Thursday, January 22, 2015

Completely 110% Real New England Facts

So I know you know that I don't care for football (handegg) with its caught-in-traffic style stops and starts and I've written and talked about that ad nauseam.

But who cares! It's Big Game Season! No, not the Pro-Bowl! The other Big Game! No, not Puppy Bowl! The other Big Game!

That's right. The Super Bowl.

In this year's Super Bowl, the Seattle Seahawks are playing the New England Patriots, and from my Twitter and Facebook feeds, I have determined that a lot of you non-New Englanders have had it up to here with New England's smugness about winning so many championships in all non-soccer sports (sorry, New England Revolution) over the course of the last decade.

I have to tell you- your anti-New England smack talk? It could use some work. Fortunately, I lived in New England for 21 years, and I am here to help! Here, for your use in all anti-Patriots smack-talk, are some true facts about New Englanders that NEW ENGLANDERS DON'T WANT YOU TO KNOW!

1. Every single house in New England is haunted. Okay, so this is embarrassing. New England was first colonized by Europeans in the 17th century and in the last 395 years, lots of people have died there. I mean, the whole region was basically built on an Indian burial ground. They named a town, and two colleges after Jeffrey Amherst whose main life accomplishment was killing off a ton of Native Americans with smallpox laden blankets. Add a Revolutionary War, a Civil War, a great Molasses Spill, and a tendency towards emotional repression that can ONLY lead to alcohol abuse and you have New England- a commonwealth of ghosts. Every house has at least one ghost, and not the fun Casper kind. Oh no. These are like full on make-the-walls-bleed-speak-in-dead-languages-through-a-newborn-horror-movie ghosts. Want to talk smack to a New Englander? Say something like "Well at least I can go to sleep without my bed being levitated by the restless spirit of Jack Kerouac every night."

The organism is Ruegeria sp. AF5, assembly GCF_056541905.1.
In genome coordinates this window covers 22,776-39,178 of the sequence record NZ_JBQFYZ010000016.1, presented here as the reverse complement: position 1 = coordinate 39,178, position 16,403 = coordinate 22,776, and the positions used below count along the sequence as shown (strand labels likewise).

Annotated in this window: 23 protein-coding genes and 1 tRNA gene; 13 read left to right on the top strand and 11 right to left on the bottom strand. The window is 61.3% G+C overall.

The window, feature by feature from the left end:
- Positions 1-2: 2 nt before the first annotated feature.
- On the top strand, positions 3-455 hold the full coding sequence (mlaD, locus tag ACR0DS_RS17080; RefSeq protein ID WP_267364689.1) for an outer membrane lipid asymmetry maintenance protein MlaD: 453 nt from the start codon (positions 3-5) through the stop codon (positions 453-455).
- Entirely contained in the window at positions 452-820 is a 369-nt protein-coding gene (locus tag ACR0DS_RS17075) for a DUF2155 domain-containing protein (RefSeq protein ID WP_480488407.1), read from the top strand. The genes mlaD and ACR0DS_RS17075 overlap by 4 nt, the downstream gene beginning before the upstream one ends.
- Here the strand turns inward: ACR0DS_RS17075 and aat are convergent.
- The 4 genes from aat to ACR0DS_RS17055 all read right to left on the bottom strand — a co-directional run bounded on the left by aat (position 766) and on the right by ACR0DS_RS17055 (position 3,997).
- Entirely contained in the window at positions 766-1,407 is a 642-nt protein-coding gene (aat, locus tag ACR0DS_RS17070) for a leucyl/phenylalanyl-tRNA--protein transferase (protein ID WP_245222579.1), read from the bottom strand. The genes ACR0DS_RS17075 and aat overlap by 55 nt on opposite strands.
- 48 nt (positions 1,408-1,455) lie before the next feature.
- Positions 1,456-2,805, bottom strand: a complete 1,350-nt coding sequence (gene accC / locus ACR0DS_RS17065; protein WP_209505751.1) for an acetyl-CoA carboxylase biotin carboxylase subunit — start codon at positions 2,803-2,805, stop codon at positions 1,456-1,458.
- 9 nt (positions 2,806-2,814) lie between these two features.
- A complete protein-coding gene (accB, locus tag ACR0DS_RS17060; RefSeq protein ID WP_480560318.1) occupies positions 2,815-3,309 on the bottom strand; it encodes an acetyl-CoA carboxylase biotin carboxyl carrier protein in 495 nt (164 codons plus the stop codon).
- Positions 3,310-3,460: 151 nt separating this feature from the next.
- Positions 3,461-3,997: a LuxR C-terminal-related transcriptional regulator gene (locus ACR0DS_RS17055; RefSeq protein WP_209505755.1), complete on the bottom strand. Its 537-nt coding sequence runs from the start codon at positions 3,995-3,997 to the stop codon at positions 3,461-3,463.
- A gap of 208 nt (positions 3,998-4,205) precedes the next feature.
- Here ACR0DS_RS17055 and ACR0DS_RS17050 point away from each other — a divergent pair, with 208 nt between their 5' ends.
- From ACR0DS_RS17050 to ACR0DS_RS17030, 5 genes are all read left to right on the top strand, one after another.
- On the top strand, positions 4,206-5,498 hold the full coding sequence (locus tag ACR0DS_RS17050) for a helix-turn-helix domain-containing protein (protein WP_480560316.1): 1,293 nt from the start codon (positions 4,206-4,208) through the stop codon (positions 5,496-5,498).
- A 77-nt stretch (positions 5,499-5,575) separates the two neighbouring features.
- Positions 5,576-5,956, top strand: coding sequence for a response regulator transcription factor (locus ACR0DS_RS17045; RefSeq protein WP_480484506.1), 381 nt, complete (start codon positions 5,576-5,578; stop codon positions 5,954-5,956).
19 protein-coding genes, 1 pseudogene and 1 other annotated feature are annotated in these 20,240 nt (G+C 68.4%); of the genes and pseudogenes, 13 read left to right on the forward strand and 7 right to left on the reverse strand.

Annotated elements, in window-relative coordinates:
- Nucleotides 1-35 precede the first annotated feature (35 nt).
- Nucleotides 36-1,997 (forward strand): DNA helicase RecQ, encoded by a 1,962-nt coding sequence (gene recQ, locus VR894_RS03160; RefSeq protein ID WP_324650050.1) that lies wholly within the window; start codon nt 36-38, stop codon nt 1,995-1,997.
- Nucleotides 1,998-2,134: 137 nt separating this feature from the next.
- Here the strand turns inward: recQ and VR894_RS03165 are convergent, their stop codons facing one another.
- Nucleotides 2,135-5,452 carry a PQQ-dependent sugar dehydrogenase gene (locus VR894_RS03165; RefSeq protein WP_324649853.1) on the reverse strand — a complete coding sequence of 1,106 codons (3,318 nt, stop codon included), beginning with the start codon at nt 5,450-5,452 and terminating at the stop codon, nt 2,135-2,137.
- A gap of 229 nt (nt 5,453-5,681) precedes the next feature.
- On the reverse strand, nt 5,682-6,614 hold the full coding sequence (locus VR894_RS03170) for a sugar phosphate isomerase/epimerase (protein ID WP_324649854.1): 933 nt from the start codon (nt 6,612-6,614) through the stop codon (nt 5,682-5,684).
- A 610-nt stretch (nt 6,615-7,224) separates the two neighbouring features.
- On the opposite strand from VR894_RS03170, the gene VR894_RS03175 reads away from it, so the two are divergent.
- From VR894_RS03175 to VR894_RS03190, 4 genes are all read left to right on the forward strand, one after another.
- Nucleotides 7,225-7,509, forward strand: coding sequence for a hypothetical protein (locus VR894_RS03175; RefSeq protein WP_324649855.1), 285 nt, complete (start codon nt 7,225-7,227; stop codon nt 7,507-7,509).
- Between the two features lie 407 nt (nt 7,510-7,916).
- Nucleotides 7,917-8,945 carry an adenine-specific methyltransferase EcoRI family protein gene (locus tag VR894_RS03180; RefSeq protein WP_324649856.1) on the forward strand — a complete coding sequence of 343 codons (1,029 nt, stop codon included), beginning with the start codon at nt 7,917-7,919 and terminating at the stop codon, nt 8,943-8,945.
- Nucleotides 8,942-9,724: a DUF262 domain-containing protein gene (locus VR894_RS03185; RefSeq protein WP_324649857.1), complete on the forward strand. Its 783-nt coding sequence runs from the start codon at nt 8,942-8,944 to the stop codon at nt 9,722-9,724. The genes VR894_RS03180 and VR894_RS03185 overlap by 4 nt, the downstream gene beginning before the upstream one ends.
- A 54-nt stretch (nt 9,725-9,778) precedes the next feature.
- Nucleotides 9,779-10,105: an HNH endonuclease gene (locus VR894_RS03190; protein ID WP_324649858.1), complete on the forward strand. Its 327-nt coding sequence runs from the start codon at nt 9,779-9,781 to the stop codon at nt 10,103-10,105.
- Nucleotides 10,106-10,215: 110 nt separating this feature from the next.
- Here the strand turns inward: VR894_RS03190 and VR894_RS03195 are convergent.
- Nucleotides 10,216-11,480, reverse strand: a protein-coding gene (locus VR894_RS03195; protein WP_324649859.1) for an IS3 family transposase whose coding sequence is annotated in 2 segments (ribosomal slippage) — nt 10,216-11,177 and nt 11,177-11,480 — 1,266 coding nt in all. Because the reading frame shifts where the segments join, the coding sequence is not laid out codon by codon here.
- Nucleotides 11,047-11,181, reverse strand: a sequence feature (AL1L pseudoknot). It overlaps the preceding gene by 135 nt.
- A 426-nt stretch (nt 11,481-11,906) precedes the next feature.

2. Fenway Park only appears during the summer and is only visible to the pure of heart. When Manny Ramirez left Boston, he cursed the city so that only those whose hearts were pure would ever be able see the Red Sox play a home game again. Manny's curse can only be broken if Red Sox owner John Henry finds true love before the last petal of the rose that sits atop Pesky's Pole falls to the ground.

3. Lobsters are sea-bugs whose diets mostly consist of garbage and other shit from the ocean floor. Mmm, lobster rolls.

4. There is actually only one Kennedy. JFK, John John, Robert, Ted, Jackie O.- all are merely aspects of the one-Kennedy. Understanding of each facet of the Kennedy will one day allow us to attain true higher-consciousness and understand the secrets of the universe.

5. There is no such thing as a Boston accent. Whenever someone from the Greater Boston area talks to someone from outside the area, they put on a fake accent where they drop their r's and say wicked before every third word in each sentence. This is done to lure unsuspecting out-of-towners into a false sense of security. "Oh listen to the dumb Bostonians and their silly accents." Well, underestimate New Englanders at your own peril because with one of the world's best education systems, healthcare systems, tech sectors, and a robust literary tradition, New Englanders secretly run nearly every aspect of your life while you're making fun of the way they say "park your car."

6. We just made up Rhode Island. You thought there was really a place called Rhode Island? With a capitol called "Providence?" That sounded plausible to you? Yeesh, a sucker is born everyday.

7. Texas is secretly part of New England. In 1953, Tip O'Neill from Massachusetts and Sam Rayburn of Texas met late one warm July evening under the Capitol Rotunda to sign the NewTexEnglandas Treaty, secretly making Texas the 7th New England State. Should New England ever enter into war with New York (WHICH WILL HAPPEN SOME DAY) Texas is sworn to reveal its true colors and come to the defense of their Northern brothers and sisters.

8. Everyone in New England plays all sports with deflated balls or pucks. It's a tradition that dates back to when John Adams and his son John Quincy Adams invented football in the early 19th century in Braintree, MA. They deflated the ball as a way to screw with Jacksonian Democrats.